Between 2007 and 2009 the Global Financial Crisis (GFC) impacted nearly every industry in Australia with thousands of businesses closing down and many employees losing their jobs. While 2010 marked the beginning of the return to economic prosperity for some, the effects still seem noticeable and business confidence is low, even six years later. Have businesses bounced back to pre-GFC levels of profitability and confidence or are they still struggling? Based on what I’ve seen over the last couple of years I’d say many are still struggling. Every business is different of course, but there seems to be a sense of pessimism among small business owners I talk with. I thought I’d dig up some statistics on the issue.
There are more than two million small to medium sized businesses in Australia, of which almost two-thirds are sole traders and a further quarter has between one and four employees. About 10 per cent, or 200,000, employ between four and nineteen people. The Australian Bureau of Statistics data shows that during the GFC, in the two years between June 2007 and June 2009, more than 638,000 Australian businesses (of all size) stopped operating. Nationwide, there was a 26.4 per cent failure rate in these two years. During this same period small businesses, employing one to four staff, fell from 528,669 to 497,141 resulting in 31,528 smaller operators closing their doors.
Small businesses hit hardest
According to the Reserve Bank, small businesses were hit harder by the GFC than larger businesses in Australia. They have found it more difficult to recover, and business conditions over the last two years have been weaker for them than for larger businesses. Tighter lending requirements since the GFC, by Australia’s major banks, has also disproportionately affected smaller businesses. This has limited spending on plant, equipment, building and other assets. A recent small business survey by the National Australia Bank shows SMEs have been more subdued in their borrowing than the broader business community. It also says that in general employment is disappointing. The survey results also show that the services sector continued to outperform more traditional sectors (except for retail) and that conditions are particularly positive for small businesses in the finance, property, hospitality and health sectors. In contrast, conditions have turned negative for those in wholesale and retail.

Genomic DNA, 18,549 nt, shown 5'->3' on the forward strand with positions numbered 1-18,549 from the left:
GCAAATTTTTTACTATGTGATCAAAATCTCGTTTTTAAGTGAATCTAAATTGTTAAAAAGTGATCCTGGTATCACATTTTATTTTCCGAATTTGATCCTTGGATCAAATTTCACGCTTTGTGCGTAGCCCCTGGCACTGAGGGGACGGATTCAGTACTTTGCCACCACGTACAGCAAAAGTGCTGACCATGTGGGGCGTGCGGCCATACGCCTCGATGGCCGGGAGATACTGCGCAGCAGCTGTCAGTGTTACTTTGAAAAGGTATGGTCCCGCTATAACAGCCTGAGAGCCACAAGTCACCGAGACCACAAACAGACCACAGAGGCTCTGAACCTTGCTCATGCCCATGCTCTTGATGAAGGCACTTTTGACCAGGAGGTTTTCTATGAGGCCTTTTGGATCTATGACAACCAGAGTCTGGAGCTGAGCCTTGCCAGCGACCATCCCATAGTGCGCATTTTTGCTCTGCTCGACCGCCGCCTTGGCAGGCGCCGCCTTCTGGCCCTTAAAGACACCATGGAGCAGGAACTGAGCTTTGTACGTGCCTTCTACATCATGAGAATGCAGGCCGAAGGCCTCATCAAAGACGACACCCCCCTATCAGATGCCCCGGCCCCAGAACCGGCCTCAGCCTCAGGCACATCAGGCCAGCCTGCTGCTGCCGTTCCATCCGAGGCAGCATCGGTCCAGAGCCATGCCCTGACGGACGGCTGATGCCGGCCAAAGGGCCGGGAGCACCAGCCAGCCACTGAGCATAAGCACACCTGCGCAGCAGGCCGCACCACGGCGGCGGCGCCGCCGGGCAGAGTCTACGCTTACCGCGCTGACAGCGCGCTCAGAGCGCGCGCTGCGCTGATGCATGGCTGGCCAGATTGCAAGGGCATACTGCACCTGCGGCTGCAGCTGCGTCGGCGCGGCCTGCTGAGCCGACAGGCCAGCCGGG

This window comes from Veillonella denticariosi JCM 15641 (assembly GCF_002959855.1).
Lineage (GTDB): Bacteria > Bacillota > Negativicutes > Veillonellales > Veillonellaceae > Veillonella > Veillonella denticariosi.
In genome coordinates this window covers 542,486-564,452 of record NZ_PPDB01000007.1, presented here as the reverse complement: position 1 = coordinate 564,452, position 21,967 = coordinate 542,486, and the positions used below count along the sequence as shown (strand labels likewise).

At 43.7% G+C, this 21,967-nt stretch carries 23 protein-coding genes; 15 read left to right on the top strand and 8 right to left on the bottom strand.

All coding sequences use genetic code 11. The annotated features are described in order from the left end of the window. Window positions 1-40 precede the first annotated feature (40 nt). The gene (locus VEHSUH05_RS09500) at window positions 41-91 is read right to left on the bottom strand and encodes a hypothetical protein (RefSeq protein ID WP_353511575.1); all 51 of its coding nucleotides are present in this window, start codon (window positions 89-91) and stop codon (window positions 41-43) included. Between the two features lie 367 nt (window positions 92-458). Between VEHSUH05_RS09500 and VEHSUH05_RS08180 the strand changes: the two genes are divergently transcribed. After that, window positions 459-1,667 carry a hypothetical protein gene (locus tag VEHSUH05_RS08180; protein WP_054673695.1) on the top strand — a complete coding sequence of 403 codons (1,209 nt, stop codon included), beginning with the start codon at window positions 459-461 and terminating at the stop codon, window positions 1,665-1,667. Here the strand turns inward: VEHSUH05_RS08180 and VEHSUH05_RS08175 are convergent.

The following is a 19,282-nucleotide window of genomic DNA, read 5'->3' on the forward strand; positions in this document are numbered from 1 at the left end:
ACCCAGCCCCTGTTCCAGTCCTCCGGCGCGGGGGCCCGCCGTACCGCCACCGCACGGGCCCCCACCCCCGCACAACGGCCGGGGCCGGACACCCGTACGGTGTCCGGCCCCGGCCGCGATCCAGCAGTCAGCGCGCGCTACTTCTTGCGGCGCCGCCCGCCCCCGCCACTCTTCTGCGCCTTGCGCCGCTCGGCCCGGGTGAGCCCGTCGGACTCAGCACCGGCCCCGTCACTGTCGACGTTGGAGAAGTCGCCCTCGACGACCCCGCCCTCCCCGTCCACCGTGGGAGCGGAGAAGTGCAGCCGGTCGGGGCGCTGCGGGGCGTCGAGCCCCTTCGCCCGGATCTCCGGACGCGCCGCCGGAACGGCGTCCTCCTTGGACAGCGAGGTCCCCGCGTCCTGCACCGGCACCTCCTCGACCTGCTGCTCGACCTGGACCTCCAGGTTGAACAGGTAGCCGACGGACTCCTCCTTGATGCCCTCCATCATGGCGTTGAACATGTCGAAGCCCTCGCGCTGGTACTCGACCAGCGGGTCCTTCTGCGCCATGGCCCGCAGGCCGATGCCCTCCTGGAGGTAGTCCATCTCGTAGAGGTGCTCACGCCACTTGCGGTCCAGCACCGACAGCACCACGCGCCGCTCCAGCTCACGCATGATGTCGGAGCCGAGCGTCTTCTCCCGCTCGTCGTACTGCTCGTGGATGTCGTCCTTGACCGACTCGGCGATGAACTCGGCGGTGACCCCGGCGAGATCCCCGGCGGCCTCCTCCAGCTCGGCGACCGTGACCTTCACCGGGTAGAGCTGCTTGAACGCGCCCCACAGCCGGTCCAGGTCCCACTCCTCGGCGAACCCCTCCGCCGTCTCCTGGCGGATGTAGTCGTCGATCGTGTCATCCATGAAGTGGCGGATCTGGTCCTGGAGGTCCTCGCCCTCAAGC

Business confidence seems to vary from industry to industry. A 2015 business confidence survey by Sensis showed that the industries that were ‘very confident’ were: Health and Community Services. Those that were just ‘confident’ included the Building and Construction, Finance and Insurance, Cultural, Recreational, Personal Services and the Hospitality industries (Accommodation, Cafes and Restaurants) while those that were ‘not confident’ at all included Manufacturing, Retail Trade, Transport and Storage, Communication, Property and Business Services.
The biggest issues for small businesses
A recent Australian Chamber of Commerce and Industry Small Business Survey highlighted what are currently the biggest issues for small businesses.
• the need to cut down on red tape,
• a need to simplify the tax system which is seen as being too complicated
• compliance with government regulation which is expensive and time consuming,
• a lack of incentives for small businesses to invest.
• make it easier to employ people. Australia is a costly place for small businesses to hire, retain and dismiss staff so when times are tough that means jobs and hours get cut.
It looks like my research backs up my personal observations. Many small businesses are still struggling and, even though some industries are more confident than others, there is a general lack of business confidence. Stricter bank lending requirements has put limits on small business spending and capital investment. Employment rates are low but small businesses want it to be easier to employ people. They also want a simplification of the tax system and a reduction in government red tape. It seems it will take time for small business sentiment to recover, and the return to economic prosperity may still be a while away for some.